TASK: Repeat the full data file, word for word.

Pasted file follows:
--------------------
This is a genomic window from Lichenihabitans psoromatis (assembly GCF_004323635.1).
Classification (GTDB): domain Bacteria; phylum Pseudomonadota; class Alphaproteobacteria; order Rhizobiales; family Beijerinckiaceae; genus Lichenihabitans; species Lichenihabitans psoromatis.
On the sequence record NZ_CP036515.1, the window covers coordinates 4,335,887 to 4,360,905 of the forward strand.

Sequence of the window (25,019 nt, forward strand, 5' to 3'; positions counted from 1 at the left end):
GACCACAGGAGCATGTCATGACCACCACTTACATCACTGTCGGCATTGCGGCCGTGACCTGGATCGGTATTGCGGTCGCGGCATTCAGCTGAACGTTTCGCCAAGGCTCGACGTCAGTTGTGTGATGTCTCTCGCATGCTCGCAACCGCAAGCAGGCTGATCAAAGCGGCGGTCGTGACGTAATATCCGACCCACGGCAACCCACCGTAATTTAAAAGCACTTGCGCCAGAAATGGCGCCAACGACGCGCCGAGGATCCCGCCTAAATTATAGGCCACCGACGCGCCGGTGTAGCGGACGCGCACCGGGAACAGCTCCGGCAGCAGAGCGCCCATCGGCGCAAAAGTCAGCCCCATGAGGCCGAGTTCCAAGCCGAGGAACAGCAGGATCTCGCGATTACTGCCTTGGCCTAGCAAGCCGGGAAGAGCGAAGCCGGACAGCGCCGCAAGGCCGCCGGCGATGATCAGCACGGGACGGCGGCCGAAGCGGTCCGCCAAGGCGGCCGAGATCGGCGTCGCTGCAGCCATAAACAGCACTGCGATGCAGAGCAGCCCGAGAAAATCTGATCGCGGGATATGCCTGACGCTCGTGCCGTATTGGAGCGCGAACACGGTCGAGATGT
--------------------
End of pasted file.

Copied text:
This is a genomic window from Lichenihabitans psoromatis (assembly GCF_004323635.1).
Classification (GTDB): domain Bacteria; phylum Pseudomonadota; class Alphaproteobacteria; order Rhizobiales; family Beijerinckiaceae; genus Lichenihabitans; species Lichenihabitans psoromatis.
On the sequence record NZ_CP036515.1, the window covers coordinates 4,335,887 to 4,360,905 of the forward strand.

Sequence of the window (25,019 nt, forward strand, 5' to 3'; positions counted from 1 at the left end):
GACCACAGGAGCATGTCATGACCACCACTTACATCACTGTCGGCATTGCGGCCGTGACCTGGATCGGTATTGCGGTCGCGGCATTCAGCTGAACGTTTCGCCAAGGCTCGACGTCAGTTGTGTGATGTCTCTCGCATGCTCGCAACCGCAAGCAGGCTGATCAAAGCGGCGGTCGTGACGTAATATCCGACCCACGGCAACCCACCGTAATTTAAAAGCACTTGCGCCAGAAATGGCGCCAACGACGCGCCGAGGATCCCGCCTAAATTATAGGCCACCGACGCGCCGGTGTAGCGGACGCGCACCGGGAACAGCTCCGGCAGCAGAGCGCCCATCGGCGCAAAAGTCAGCCCCATGAGGCCGAGTTCCAAGCCGAGGAACAGCAGGATCTCGCGATTACTGCCTTGGCCTAGCAAGCCGGGAAGAGCGAAGCCGGACAGCGCCGCAAGGCCGCCGGCGATGATCAGCACGGGACGGCGGCCGAAGCGGTCCGCCAAGGCGGCCGAGATCGGCGTCGCTGCAGCCATAAACAGCACTGCGATGCAGAGCAGCCCGAGAAAATCTGATCGCGGGATATGCCTGACGCTCGTGCCGTATTGGAGCGCGAACACGGTCGAGATGT